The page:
Fifth Empire (1504CE to 1799CE)

Hoodrat shit. Big Navy, very trade with Avalonia.

Revolution and the Abolition of the Caste System (1790s)

Independence of Toyohara, probably get the Brigantic War in here too. Revolution abolishes the caste system but Old Money and New Money team up to keep the Poors in their place. Formalisation of the Diet as a bicameral legislature and the Endowment establishes the Sixth Empire.

Sixth Empire (1799CE to 1960CE)


Conflict with Selengeria

The Grand Campaigns

The Kesh War

Seventh Empire (1960CE to Current)

Establishment of the Federal Constitution

Yindong Crisis


Akiteiwa is in Eastern Kesh, occupying the majority of the Akitei peninsula. It shares a land border with only a single country, Selengeria. To its East, Akiteiwa borders the Akitei sea and to the South-West, it borders the Pearl Sea, both of which are part of the greater Tethys Ocean.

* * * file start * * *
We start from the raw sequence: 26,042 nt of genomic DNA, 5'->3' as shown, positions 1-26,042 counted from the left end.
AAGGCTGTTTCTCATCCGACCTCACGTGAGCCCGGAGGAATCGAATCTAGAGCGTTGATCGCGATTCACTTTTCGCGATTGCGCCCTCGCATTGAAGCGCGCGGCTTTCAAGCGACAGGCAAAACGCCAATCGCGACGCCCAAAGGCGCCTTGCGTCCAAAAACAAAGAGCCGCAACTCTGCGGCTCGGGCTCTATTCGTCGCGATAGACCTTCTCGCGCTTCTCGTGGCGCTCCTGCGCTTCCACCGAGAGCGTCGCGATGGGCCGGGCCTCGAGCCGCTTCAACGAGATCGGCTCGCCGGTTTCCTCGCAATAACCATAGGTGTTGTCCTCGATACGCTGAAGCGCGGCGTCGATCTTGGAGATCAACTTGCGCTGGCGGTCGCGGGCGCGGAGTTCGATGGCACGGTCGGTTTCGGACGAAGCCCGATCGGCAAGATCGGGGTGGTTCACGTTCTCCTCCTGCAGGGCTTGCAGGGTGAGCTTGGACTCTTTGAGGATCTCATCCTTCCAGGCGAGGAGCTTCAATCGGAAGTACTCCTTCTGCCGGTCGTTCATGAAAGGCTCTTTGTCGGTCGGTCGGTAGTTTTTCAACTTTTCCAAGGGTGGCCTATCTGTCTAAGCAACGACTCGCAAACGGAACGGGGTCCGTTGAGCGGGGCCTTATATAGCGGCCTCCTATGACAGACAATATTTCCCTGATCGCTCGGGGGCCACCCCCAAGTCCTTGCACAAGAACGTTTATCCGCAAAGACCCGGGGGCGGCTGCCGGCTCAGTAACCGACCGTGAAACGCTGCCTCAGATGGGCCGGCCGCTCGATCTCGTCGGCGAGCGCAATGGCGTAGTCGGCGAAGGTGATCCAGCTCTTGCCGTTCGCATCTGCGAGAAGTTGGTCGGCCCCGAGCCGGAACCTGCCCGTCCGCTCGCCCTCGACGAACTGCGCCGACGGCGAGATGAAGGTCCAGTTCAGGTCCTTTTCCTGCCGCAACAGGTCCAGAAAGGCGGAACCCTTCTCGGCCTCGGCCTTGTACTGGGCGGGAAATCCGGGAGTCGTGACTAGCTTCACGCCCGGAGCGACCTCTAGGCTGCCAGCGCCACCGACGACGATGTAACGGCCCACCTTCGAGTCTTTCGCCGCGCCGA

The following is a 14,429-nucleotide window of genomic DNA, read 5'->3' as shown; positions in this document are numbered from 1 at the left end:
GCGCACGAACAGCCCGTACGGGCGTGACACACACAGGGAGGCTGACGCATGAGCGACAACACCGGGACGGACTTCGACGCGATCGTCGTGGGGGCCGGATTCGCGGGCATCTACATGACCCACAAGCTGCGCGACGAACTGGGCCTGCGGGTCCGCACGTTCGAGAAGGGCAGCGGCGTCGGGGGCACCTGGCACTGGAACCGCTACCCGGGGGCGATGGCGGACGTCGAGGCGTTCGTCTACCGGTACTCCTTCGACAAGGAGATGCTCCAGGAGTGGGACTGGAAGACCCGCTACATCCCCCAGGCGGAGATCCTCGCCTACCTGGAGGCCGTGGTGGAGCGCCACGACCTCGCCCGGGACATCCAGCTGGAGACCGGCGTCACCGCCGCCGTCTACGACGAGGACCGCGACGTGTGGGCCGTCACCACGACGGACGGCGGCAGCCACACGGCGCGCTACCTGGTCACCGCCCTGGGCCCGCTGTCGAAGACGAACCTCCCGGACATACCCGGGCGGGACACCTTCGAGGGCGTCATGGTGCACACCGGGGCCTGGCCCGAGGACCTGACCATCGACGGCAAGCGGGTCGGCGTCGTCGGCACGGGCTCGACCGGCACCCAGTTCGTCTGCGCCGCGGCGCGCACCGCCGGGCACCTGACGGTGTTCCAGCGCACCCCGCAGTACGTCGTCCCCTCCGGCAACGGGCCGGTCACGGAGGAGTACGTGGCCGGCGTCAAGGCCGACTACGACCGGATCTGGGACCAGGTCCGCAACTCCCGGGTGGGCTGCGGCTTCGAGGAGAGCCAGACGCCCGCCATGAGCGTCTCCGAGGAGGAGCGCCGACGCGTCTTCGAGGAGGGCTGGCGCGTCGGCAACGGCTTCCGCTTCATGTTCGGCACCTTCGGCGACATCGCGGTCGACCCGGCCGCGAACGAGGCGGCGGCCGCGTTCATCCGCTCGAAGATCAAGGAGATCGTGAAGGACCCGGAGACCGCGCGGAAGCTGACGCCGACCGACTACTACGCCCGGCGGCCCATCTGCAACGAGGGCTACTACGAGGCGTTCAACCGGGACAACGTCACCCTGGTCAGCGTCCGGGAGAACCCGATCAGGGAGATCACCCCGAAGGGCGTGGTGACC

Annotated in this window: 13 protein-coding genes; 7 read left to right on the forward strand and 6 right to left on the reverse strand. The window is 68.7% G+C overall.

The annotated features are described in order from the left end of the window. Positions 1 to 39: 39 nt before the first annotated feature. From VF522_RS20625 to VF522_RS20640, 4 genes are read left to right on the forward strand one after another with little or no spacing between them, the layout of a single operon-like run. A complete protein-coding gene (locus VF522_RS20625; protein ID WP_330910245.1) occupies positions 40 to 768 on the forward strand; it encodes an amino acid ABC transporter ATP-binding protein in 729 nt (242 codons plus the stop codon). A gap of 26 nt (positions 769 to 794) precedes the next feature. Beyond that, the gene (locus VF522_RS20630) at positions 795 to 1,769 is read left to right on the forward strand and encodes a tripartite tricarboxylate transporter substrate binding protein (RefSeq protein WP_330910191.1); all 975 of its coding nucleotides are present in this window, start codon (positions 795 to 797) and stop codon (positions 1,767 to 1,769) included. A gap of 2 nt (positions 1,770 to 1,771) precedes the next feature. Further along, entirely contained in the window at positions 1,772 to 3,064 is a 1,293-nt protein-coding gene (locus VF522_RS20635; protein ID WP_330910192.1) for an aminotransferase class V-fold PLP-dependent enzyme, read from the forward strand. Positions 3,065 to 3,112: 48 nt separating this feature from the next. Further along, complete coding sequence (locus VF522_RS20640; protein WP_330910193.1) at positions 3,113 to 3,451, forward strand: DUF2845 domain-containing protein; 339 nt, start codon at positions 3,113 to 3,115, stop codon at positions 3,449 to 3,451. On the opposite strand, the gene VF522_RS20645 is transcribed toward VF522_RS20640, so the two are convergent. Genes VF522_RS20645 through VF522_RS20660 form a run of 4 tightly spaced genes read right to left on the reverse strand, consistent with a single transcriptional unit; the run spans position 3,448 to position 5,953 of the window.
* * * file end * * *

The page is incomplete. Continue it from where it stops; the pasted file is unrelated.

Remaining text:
Elevation ranges from 5,763m metres at the summit of the mountain Akeno-nee in the Ane mountains to sea level at on the east coast. Elevation is also increased by the presence of the XX rift valley to the west, on the border with Selengeria. These points of higher elevation mark the sources for several major rivers in Akiteiwa, including the Amekawa and the Aikawa, two of Akiteiwa's most major rivers.

Notable natural resources include bauxite, timber, copper, silver and lignite.




The Akitei peninsula is high in floral biodiversity, owing to its unique subcontinental origins as well its diverse terrain and climate. There are over XXXX native floral species, many of them endemic to the country. While much of the the land has been cleared for agriculture and human development, there remains much untouched forest and habitat, much of it now protected in National Parks and Nature Reserves.